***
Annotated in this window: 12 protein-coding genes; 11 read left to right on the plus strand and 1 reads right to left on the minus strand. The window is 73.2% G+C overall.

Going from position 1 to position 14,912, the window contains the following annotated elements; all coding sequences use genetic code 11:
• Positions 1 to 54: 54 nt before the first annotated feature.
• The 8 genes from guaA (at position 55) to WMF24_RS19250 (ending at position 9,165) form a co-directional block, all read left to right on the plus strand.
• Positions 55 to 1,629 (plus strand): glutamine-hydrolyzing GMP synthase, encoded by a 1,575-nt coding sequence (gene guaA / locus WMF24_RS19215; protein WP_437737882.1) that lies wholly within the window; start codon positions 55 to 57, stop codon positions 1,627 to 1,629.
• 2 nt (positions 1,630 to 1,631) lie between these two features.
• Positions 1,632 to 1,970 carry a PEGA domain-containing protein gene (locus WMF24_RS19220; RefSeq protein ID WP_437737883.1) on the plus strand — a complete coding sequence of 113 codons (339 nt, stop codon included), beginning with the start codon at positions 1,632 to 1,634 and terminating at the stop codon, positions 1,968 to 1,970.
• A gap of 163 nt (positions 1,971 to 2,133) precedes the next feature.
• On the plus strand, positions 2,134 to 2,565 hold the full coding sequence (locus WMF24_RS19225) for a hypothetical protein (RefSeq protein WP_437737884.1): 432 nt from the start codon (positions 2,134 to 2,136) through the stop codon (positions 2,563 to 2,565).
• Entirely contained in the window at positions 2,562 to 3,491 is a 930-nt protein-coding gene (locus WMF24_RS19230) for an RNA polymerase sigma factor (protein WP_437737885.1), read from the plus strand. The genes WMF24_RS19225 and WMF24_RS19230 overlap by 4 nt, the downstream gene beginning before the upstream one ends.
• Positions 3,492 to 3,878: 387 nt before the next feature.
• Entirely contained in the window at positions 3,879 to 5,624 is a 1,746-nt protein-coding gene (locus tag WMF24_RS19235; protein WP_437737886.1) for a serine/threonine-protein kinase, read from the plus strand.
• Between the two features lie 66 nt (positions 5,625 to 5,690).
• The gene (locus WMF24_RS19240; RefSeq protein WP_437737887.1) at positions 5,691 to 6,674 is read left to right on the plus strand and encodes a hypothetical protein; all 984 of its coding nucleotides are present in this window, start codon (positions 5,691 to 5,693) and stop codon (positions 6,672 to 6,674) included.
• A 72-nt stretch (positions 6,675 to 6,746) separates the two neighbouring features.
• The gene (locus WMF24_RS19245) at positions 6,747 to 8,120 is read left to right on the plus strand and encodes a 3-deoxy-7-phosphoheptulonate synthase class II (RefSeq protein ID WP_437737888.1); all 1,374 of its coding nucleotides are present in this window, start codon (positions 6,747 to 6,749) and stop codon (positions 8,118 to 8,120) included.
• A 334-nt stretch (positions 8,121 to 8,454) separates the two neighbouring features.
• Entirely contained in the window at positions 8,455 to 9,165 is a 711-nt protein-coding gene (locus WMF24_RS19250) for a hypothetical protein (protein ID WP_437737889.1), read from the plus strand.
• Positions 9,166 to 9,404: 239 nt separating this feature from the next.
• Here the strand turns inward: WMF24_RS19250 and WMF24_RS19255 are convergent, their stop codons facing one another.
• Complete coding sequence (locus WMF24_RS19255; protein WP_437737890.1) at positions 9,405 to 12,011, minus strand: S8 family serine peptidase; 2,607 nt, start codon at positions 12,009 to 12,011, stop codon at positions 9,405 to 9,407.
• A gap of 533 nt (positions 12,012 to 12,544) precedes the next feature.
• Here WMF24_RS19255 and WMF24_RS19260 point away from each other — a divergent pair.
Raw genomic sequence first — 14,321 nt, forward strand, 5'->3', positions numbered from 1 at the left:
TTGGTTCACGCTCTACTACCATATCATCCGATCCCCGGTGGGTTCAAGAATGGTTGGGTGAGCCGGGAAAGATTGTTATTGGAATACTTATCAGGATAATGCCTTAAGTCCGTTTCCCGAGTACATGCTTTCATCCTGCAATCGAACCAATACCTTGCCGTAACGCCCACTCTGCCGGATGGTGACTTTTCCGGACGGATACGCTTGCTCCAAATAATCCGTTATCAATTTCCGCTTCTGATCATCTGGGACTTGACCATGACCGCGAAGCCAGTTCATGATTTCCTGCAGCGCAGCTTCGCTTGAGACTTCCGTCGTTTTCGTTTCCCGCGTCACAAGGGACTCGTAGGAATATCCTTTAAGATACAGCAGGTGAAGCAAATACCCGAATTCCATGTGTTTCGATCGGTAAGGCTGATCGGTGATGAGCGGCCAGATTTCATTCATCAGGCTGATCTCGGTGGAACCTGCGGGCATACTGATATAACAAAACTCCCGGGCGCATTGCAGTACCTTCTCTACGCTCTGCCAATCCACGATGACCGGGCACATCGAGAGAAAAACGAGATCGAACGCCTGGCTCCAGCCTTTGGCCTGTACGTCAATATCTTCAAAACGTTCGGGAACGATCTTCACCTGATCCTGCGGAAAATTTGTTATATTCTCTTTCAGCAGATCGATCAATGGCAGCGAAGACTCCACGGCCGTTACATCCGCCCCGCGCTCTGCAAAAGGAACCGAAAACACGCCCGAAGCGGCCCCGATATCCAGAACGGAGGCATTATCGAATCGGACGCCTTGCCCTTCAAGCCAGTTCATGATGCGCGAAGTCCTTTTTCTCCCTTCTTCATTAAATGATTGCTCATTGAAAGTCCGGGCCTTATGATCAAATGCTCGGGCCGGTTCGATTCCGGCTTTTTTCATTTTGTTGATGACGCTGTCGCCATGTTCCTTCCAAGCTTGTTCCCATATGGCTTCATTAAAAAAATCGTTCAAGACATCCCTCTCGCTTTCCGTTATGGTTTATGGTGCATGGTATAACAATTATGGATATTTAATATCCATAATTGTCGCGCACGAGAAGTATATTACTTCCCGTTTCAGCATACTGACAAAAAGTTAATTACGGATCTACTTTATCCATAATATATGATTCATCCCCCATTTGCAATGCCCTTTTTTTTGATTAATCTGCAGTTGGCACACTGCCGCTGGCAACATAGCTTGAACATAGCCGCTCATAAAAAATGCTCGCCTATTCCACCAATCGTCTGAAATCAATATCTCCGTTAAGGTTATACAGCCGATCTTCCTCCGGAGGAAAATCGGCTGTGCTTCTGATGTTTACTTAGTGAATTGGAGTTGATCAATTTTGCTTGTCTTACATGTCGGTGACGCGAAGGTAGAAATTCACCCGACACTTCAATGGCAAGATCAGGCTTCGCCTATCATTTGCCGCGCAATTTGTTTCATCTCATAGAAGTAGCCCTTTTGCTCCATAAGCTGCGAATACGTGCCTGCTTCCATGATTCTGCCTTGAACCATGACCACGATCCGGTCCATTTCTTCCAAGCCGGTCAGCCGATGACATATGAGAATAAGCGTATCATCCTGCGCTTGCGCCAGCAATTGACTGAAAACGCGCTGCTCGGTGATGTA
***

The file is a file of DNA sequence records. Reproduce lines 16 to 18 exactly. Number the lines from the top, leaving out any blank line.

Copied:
• The gene (locus WMF24_RS19245) at positions 6,747 to 8,120 is read left to right on the plus strand and encodes a 3-deoxy-7-phosphoheptulonate synthase class II (RefSeq protein ID WP_437737888.1); all 1,374 of its coding nucleotides are present in this window, start codon (positions 6,747 to 6,749) and stop codon (positions 8,118 to 8,120) included.
• A 334-nt stretch (positions 8,121 to 8,454) separates the two neighbouring features.
• Entirely contained in the window at positions 8,455 to 9,165 is a 711-nt protein-coding gene (locus WMF24_RS19250) for a hypothetical protein (protein ID WP_437737889.1), read from the plus strand.